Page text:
It’s a very different piece to the Bruch isn’t it? Not a million miles apart in terms of when it was written, but the world has changed in the intervening period and the piece reflects that somehow?
Certainly the Elgar and the Bruch are as you say, worlds apart, of course the first thing is that the Elgar is about twice as long. But one similarity you could point out is that both are a little unusual in the form, the Bruch is well known for it’s unusual slow introduction, in fact the whole first movement doesn’t fit the mould, whereas in the Elgar the whole last movement doesn’t fit the mould. But that being said, they’re both very personal, very emotional works, but they manifest themselves in very different ways.
How does your take on the Elgar come about, what are your influences?
Well, it’s difficult to say what my influences were or are on the Elgar concerto, I think it’s a piece that one has to really digest from within, there are a lot of questions as to how it actually all works. The pacing of the piece is so crucial, I think it’s definitely a piece for me that benefited from a long digestive process, if that makes sense because, I think there’s no other piece in the repertoire that you can learn that can prepare you to perform the Elgar concerto neither violinistically or certainly musically. I think there have been some great performances of the concerto over the years certainly some wonderful recordings that during my learning process I found very inspiring – the recording with Elgar conducting, Yehudi Menuhin is of course a well-known one, and the Jascha Heifetz recording…
I was going to come onto recordings because this is one of the first concertos where recordings of composer conducting are available, so is that something you refer to or do you listen to it and put it away for a while, and then come back to it?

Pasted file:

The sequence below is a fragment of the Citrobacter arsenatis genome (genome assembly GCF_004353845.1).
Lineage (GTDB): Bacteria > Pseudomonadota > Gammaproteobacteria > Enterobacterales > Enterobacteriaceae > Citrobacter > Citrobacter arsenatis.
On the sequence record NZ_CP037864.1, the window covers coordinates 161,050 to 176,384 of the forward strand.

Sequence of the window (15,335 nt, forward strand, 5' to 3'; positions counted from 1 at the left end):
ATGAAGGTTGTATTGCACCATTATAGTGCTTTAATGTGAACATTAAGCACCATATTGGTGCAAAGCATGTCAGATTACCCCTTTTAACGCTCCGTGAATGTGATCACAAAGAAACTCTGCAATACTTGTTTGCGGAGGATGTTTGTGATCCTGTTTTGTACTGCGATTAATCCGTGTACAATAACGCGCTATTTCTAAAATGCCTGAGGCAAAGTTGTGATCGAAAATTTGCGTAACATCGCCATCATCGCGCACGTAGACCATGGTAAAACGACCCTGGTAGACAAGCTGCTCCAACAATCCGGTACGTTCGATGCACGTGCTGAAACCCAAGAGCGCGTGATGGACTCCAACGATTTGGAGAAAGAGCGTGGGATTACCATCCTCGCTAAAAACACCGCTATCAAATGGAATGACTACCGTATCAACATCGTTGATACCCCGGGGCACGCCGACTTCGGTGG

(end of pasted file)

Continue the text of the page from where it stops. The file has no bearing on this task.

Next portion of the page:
I think with Elgar’s recorded performances, it’s a good idea to listen to it then it’s probably a good idea not to listen to it all that closely. I think music means a very different thing to a composer than it may to another performer and I think that it’s one of those strange but true things that I think quite often composers are not the most across the board successful interpreters of their own music. I don’t mean to say that I don’t think Elgar’s performances of his own works aren’t great, I do, but I think that for example his recording of the violin concerto with Yehudi Menuhin, if someone were today to even give a live performance that was that not together, it would be run out of town!
It was a different world wasn’t it?
It really was, it was very much a different world and the piece had a different place in the public’s consciousness.
I was going to ask how this piece works for you, as a Canadian, when you say British perspective and British treasure, do you find that something you’ve got to think about or do you take the notes off the page?